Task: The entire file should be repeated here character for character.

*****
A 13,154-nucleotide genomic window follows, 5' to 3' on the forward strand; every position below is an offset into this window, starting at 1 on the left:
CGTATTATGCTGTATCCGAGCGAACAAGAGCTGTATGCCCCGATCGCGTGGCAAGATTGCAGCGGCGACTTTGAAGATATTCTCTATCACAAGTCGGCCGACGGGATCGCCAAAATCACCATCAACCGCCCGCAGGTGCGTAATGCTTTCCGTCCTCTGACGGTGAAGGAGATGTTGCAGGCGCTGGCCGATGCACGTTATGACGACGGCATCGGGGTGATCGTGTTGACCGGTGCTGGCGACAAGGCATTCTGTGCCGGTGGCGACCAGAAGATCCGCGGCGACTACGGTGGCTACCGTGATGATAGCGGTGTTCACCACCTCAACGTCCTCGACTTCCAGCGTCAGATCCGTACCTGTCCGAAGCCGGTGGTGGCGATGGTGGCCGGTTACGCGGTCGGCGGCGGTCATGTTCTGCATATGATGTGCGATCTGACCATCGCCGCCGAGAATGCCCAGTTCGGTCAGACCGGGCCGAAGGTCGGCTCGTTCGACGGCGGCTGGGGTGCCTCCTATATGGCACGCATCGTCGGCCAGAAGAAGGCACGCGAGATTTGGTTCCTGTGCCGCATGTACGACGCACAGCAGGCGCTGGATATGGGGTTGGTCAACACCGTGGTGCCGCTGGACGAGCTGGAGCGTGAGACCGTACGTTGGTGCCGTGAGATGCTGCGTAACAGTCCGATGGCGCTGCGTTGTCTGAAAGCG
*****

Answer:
A 13,154-nucleotide genomic window follows, 5' to 3' on the forward strand; every position below is an offset into this window, starting at 1 on the left:
CGTATTATGCTGTATCCGAGCGAACAAGAGCTGTATGCCCCGATCGCGTGGCAAGATTGCAGCGGCGACTTTGAAGATATTCTCTATCACAAGTCGGCCGACGGGATCGCCAAAATCACCATCAACCGCCCGCAGGTGCGTAATGCTTTCCGTCCTCTGACGGTGAAGGAGATGTTGCAGGCGCTGGCCGATGCACGTTATGACGACGGCATCGGGGTGATCGTGTTGACCGGTGCTGGCGACAAGGCATTCTGTGCCGGTGGCGACCAGAAGATCCGCGGCGACTACGGTGGCTACCGTGATGATAGCGGTGTTCACCACCTCAACGTCCTCGACTTCCAGCGTCAGATCCGTACCTGTCCGAAGCCGGTGGTGGCGATGGTGGCCGGTTACGCGGTCGGCGGCGGTCATGTTCTGCATATGATGTGCGATCTGACCATCGCCGCCGAGAATGCCCAGTTCGGTCAGACCGGGCCGAAGGTCGGCTCGTTCGACGGCGGCTGGGGTGCCTCCTATATGGCACGCATCGTCGGCCAGAAGAAGGCACGCGAGATTTGGTTCCTGTGCCGCATGTACGACGCACAGCAGGCGCTGGATATGGGGTTGGTCAACACCGTGGTGCCGCTGGACGAGCTGGAGCGTGAGACCGTACGTTGGTGCCGTGAGATGCTGCGTAACAGTCCGATGGCGCTGCGTTGTCTGAAAGCG